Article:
HELENA - Gov. Judy Martz on Saturday signed into law one of the major energy bills of the legislative session and a key part of PPL's deal to sell electricity to Montana Power Co. at what they said was lower-than-market prices.
Martz, who was in California for the Western Governors Association for part of the week, signed House Bill 474 into law on the last possible day when she returned.
HB474, sponsored by House Majority Leader Paul Sliter, R-Somers, was an oft-amended bill that finally wound up with a combination of provisions.
The law allows the Board of Investments to help finance loans for energy plants meeting certain criteria; creates a Montana power authority; gives the state Board of Examiners authority to issue revenue bonds for the power authority; and provides for full-cost recovery for MPC as it purchases power.
In addition, passage of HB474 was one of three conditions that were part of a proposed 11th hour deal in which PPL Montana agreed to sell 500 megawatts of power, in 100-megawatt blocks, to Montana Power for 4 cents a kilowatt-hour, or $40 per megawatt hour. The power would be available for five years, starting July 1, 2002, which is when a price cap on the cost of electricity expires.
In exchange, the utilities anticipated that legislators would pass HB474 with full-cost recovery and kill SB512, by Sen. Mike Halligan, D-Missoula, to charge an excess revenue tax. The Legislature followed suite with both requests on the final day of the session.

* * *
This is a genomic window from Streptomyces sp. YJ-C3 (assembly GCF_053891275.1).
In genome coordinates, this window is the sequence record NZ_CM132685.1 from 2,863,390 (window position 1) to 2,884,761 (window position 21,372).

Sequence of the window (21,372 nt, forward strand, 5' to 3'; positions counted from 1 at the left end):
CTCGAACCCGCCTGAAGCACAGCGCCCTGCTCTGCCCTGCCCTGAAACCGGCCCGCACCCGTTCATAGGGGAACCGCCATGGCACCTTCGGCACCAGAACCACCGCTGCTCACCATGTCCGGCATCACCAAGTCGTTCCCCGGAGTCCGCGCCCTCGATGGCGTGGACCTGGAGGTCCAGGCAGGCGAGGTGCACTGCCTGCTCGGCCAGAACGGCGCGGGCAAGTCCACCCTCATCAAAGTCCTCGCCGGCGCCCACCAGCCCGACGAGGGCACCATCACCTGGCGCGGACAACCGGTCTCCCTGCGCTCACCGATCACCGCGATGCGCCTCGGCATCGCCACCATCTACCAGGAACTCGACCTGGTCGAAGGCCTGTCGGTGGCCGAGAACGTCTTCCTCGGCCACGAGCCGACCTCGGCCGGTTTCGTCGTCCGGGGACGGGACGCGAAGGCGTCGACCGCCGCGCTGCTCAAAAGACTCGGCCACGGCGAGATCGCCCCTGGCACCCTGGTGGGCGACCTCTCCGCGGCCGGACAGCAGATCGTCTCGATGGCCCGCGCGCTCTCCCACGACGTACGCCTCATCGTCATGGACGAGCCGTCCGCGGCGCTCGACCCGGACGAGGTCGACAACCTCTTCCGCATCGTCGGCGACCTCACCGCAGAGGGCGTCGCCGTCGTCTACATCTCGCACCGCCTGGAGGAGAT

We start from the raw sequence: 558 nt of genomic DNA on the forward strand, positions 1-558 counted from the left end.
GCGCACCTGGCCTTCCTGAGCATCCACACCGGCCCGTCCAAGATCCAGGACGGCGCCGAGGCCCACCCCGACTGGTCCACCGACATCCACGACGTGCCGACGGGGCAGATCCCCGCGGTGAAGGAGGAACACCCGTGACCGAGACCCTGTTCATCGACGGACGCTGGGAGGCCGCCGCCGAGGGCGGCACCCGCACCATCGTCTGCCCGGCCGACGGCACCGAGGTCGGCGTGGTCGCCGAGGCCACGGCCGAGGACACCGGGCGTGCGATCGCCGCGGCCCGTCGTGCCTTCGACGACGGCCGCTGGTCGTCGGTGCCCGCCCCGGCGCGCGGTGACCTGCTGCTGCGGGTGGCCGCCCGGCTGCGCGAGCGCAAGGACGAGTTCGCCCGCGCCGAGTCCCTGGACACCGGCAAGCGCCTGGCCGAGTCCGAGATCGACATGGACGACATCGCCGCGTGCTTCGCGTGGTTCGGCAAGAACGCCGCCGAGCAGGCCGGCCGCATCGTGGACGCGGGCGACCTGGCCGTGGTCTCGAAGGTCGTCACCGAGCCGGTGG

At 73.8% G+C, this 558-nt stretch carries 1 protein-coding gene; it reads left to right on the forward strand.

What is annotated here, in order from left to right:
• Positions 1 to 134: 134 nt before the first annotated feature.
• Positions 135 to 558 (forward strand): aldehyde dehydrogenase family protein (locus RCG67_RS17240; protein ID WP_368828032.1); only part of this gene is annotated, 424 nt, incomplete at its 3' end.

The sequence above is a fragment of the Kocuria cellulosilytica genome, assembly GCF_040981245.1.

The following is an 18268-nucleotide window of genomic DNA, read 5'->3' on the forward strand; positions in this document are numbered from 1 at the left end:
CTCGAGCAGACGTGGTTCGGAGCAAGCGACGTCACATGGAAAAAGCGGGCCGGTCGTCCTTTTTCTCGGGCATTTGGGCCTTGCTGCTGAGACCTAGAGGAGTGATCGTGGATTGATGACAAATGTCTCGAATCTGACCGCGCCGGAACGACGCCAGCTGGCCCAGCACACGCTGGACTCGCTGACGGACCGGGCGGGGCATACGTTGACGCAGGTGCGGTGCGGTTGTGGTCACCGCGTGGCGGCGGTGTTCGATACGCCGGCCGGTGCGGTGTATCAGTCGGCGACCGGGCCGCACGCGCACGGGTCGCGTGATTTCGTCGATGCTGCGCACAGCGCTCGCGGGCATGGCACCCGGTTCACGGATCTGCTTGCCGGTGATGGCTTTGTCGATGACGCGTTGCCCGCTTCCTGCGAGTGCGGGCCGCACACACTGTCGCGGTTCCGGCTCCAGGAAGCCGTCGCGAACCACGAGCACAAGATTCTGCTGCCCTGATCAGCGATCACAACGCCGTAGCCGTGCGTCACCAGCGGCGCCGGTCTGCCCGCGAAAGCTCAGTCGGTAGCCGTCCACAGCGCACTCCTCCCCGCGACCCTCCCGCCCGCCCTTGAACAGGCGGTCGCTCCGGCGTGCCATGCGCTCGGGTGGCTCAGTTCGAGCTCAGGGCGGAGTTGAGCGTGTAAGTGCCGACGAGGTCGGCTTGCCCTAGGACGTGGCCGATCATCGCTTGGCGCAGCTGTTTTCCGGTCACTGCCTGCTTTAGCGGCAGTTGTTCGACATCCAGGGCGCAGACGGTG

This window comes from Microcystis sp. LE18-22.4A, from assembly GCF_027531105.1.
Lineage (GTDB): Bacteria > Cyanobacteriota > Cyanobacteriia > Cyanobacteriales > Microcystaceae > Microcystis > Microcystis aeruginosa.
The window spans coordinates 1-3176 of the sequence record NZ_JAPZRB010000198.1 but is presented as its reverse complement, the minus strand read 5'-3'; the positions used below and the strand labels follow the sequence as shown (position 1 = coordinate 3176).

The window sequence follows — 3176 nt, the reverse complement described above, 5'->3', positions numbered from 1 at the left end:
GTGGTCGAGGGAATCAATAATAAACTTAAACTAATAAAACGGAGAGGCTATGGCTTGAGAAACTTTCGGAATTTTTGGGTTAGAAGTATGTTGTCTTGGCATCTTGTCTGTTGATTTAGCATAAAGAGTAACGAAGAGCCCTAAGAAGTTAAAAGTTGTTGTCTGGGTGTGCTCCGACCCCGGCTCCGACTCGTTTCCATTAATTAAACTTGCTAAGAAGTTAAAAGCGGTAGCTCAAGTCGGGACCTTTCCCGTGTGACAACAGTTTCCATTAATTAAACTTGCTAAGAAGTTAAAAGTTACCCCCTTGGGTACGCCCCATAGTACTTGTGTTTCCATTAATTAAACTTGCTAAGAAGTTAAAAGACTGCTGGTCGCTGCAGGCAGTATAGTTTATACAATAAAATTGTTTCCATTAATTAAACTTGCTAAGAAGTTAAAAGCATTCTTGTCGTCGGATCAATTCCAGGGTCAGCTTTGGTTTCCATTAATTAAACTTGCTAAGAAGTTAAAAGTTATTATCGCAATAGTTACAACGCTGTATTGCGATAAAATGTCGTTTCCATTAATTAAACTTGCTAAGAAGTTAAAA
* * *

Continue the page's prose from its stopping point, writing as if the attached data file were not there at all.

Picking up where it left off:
The final condition was for the Public Service Commission to drop plans to regulate PPL Montana's generation rates. The PSC asserted its authority to regulate PPL generation in March and so far hasn't changed its position.
"HB474 contains several critical elements of a long-term solution to secure affordable energy for all Montana consumers," Martz said in a written statement.
She said HB474 names a default supplier (MPC), extends consumer protections and allows customers who had previously left the default supplier to return. In addition, Martz said the law creates a critically needed power authority for consumers and allows the authority to issue up to 500 megawatts in revenue bonds to build or buy transmission facilities.